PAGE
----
All these including, positive and religiously wide terms are quite likely linked to the image problem that AQ suffers from and that even their late Amîr Usâmah bin Lâden mentioned in internal documents that were released by the US after the Abbotabâd Raid. He took special interest in the term Jihâd and Mujâhidîn and was not happy about the media dropping that part of the name of AQ or its daughters (example Harakah Shabâb al Mujâhidin – Movement of the Mujâhidîn Youth but al-Shabâb – The Youth). Well, it happened again with Jabhah al-Nusrah but this time they were clever enough to have the first part of the name to be positive too.

Is there a deeper meaning to their name?

After looking at what the name tells us and what Jabhah al-Nusrah wants to tell their Syrian and wider Arab/Muslim audience with their name let us go to a third layer: What does the name mean for jihâdîs themselves? The last paragraph dealt with the propaganda intent that they most likely had when choosing their name but the people we deal with aren’t mercenaries (unlike Assad's propaganda tries to convey). They fight for a cause that they believe in and that is their religion.

But what are the religious implications of their name? Jihâd and Mujâhidîn are quite obvious. They believe that they are fighting a just Islamic war against non-Muslims. There are books about the meanings of Jihâd and there are certainly different understandings but the one above is theirs and I suppose not that many Sunnî Muslims would disagree with the statement that there is a jihâd going on in Syria.

The first term that I want to look at is Nusrah – support. Obviously the word nusrah and its relative nasr appear often in Islamic literature but one Qur’ânic expression comes to mind when speaking about salafî-jihâdî reasoning for jihad:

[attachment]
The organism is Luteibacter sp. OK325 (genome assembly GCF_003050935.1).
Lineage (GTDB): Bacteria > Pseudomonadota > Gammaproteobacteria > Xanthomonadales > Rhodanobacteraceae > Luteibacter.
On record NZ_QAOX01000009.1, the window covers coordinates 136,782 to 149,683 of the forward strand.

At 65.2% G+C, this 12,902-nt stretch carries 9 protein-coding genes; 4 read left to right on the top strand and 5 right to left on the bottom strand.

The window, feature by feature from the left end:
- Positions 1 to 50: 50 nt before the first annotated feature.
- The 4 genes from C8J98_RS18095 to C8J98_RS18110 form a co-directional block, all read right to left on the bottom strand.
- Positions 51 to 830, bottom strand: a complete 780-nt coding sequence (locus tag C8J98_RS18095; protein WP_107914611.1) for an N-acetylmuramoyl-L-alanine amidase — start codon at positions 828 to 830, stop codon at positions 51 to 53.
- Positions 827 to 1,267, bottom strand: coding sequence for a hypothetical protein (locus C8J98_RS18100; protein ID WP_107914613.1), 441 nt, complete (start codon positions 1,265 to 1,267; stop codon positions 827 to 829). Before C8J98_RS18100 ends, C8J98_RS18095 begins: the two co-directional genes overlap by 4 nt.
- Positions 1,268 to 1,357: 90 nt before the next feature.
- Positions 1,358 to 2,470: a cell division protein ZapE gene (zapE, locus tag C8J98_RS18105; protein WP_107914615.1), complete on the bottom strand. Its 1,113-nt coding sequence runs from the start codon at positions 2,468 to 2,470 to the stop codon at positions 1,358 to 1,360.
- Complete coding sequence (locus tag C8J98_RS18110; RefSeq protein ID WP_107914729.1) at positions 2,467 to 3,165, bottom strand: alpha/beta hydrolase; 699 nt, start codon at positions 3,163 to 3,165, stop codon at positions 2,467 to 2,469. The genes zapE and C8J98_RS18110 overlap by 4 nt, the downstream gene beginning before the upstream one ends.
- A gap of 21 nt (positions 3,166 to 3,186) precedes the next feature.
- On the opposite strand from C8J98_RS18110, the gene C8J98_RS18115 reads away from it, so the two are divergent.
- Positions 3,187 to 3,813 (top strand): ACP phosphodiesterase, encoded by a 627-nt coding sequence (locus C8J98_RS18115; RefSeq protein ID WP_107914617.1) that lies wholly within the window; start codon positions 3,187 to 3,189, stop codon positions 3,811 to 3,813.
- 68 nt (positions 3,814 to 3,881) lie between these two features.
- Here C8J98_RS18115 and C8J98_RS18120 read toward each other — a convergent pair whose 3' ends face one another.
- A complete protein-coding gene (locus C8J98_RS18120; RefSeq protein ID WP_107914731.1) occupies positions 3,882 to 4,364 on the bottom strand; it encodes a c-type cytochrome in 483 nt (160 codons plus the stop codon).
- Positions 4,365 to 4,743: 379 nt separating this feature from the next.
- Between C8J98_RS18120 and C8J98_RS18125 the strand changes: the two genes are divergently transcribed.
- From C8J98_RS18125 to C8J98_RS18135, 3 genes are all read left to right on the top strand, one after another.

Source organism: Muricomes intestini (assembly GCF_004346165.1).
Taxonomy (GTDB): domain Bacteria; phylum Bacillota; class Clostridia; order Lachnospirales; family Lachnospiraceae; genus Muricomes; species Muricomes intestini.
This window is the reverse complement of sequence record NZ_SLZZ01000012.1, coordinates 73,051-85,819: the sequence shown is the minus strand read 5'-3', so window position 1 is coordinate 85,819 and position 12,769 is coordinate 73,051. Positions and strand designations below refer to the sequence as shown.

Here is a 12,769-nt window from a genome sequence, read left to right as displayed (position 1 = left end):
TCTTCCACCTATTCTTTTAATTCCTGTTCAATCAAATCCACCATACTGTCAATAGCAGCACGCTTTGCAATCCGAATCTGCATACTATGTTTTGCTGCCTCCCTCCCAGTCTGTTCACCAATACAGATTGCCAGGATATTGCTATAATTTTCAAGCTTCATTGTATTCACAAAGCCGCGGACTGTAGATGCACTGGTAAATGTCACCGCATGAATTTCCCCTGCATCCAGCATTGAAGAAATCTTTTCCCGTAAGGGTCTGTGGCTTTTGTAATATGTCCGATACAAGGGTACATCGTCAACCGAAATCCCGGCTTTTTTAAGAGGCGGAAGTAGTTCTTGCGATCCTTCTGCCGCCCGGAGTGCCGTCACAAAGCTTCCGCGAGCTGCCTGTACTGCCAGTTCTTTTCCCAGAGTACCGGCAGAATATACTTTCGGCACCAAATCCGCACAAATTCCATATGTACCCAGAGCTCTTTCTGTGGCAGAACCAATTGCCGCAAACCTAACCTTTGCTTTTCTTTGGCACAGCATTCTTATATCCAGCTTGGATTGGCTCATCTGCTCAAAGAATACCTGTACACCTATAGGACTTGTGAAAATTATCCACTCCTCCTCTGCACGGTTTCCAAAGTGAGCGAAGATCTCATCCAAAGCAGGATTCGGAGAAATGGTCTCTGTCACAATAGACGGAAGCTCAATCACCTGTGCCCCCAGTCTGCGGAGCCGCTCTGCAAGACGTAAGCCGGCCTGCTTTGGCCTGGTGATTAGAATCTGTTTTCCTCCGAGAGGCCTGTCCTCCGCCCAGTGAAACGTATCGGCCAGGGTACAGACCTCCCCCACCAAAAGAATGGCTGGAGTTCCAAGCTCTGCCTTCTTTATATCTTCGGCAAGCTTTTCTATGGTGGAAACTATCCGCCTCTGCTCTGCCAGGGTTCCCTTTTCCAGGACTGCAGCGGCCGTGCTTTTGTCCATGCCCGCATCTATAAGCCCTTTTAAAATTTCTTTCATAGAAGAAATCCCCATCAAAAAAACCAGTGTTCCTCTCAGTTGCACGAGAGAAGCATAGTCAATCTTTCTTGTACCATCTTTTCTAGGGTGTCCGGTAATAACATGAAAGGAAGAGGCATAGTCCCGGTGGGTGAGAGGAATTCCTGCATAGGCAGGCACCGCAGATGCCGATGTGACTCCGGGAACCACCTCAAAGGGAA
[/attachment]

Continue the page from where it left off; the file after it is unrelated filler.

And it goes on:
وَإِنِ اسْتَنْصَرُوكُمْ فِي الدِّينِ فَعَلَيْكُمُ النَّصْرُ 
 “but if they seek your aid in religion, it is your duty to help them” (Translation: Yûsuf ‘Alî)

This is part of Al Anfâl (8): 72. The sentence is widely used in jihâdî circles to justify defensive jihad. In fact so widely, that when googling it my first page of results included a speech by a Harakah al-Shabâb al Mujâhidîn member using it as the title. As you may know the islamophobic babble about the sword verses in the Qur’ân that talk about offensive jihâd is wrong, those verses are rarely used in jihâdî literature.

Jabhah al-Nusrah believes that helping the Syrian people who asked for their help (nasr or nusrah) is their religious duty. It is not only that they can open a new AQ shop in Syria they feel religiously compelled and honour-bound to help.

But let us look on the complete verse:

 الَّذِينَ آمَنُوا وَهَاجَرُوا وَجَاهَدُوا بِأَمْوَالِهِمْ وَأَنْفُسِهِمْ فِي سَبِيلِ اللَّهِ وَالَّذِينَ آوَوْا وَنَصَرُوا أُولَئِكَ بَعْضُهُمْ أَوْلِيَاءُ بَعْضٍ وَالَّذِينَ آمَنُوا وَلَمْ يُهَاجِرُوا مَا لَكُمْ مِنْ وَلايَتِهِمْ مِنْ شَيْءٍ حَتَّى يُهَاجِرُوا وَإِنِ اسْتَنْصَرُوكُمْ فِي الدِّينِ فَعَلَيْكُمُ النَّصْرُ إِلا عَلَى قَوْمٍ بَيْنَكُمْ وَبَيْنَهُمْ مِيثَاقٌ وَاللَّهُ بِمَا تَعْمَلُونَ بَصِيرٌ
Those who believed, and adopted exile, and fought for the Faith, with their property and their persons, in the cause of God, as well as those who gave (them) asylum and aid,- these are (all) friends and protectors, one of another. As to those who believed but came not into exile, ye owe no duty of protection to them until they come into exile; but if they seek your aid in religion, it is your duty to help them, except against a people with whom ye have a treaty of mutual alliance. And (remember) God seeth all that ye do.
(8:72; Yûsuf ‘Alî's translation)

Obviously this deals with the situation of the early Muslims who had to leave Makkah for Madînah but maybe Jabhah al-Nusrah members consider themselves to be in the same position. They emigrated from Syria (and the rest of the Levant) to the fields of Jihâd. They fought with their property and their persons but now those who did not leave with them call them for help in religion. That would be quite a powerful allegory.

The other term is al-Shâm. Above the geographical question what is al-Shâm was already dealt with. But al-Shâm has another meaning to jihâdîs. Al-Shâm is according to Muslim beliefs the place where great battles will take place at the end of the world. If you want to read up on the importance of eschatoligical al-Shâm to temporary jihâdîs in English I'd point you to a book by the notorious Shaykh Abû Qatâdah al Filastînî that is entitled: Characteristics of the Victorious Party in the Foundation of the State of the Believers (the Land of Ash-Shām) and available online in an english translation. Abû Qatâdah is by the way considered one of the most influential jihâdî scholars alive. You may have heard about Britain's trouble to change his residence from Belmarsh to Jordan.